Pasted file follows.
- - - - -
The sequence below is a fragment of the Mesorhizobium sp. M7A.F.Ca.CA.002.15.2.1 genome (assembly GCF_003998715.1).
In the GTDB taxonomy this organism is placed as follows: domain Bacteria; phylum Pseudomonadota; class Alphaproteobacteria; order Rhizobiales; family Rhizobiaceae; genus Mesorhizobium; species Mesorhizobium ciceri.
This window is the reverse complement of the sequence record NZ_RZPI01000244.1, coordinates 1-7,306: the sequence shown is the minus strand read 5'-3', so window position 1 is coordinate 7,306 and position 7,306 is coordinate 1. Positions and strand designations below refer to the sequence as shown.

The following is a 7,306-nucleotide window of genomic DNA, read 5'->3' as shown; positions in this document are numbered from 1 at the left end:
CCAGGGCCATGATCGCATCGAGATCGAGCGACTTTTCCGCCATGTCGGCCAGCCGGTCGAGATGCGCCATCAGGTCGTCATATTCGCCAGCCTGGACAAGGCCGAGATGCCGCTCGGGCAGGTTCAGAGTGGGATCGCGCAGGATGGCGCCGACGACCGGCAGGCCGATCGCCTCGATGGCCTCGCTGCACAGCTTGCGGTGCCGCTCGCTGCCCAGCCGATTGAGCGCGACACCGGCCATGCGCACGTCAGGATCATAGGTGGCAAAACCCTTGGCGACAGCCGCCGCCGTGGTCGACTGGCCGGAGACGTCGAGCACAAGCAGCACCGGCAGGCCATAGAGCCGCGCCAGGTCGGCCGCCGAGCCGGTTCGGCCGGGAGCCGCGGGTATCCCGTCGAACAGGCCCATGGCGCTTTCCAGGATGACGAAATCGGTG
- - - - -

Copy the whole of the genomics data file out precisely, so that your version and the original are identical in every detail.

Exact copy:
The sequence below is a fragment of the Mesorhizobium sp. M7A.F.Ca.CA.002.15.2.1 genome (assembly GCF_003998715.1).
In the GTDB taxonomy this organism is placed as follows: domain Bacteria; phylum Pseudomonadota; class Alphaproteobacteria; order Rhizobiales; family Rhizobiaceae; genus Mesorhizobium; species Mesorhizobium ciceri.
This window is the reverse complement of the sequence record NZ_RZPI01000244.1, coordinates 1-7,306: the sequence shown is the minus strand read 5'-3', so window position 1 is coordinate 7,306 and position 7,306 is coordinate 1. Positions and strand designations below refer to the sequence as shown.

The following is a 7,306-nucleotide window of genomic DNA, read 5'->3' as shown; positions in this document are numbered from 1 at the left end:
CCAGGGCCATGATCGCATCGAGATCGAGCGACTTTTCCGCCATGTCGGCCAGCCGGTCGAGATGCGCCATCAGGTCGTCATATTCGCCAGCCTGGACAAGGCCGAGATGCCGCTCGGGCAGGTTCAGAGTGGGATCGCGCAGGATGGCGCCGACGACCGGCAGGCCGATCGCCTCGATGGCCTCGCTGCACAGCTTGCGGTGCCGCTCGCTGCCCAGCCGATTGAGCGCGACACCGGCCATGCGCACGTCAGGATCATAGGTGGCAAAACCCTTGGCGACAGCCGCCGCCGTGGTCGACTGGCCGGAGACGTCGAGCACAAGCAGCACCGGCAGGCCATAGAGCCGCGCCAGGTCGGCCGCCGAGCCGGTTCGGCCGGGAGCCGCGGGTATCCCGTCGAACAGGCCCATGGCGCTTTCCAGGATGACGAAATCGGTG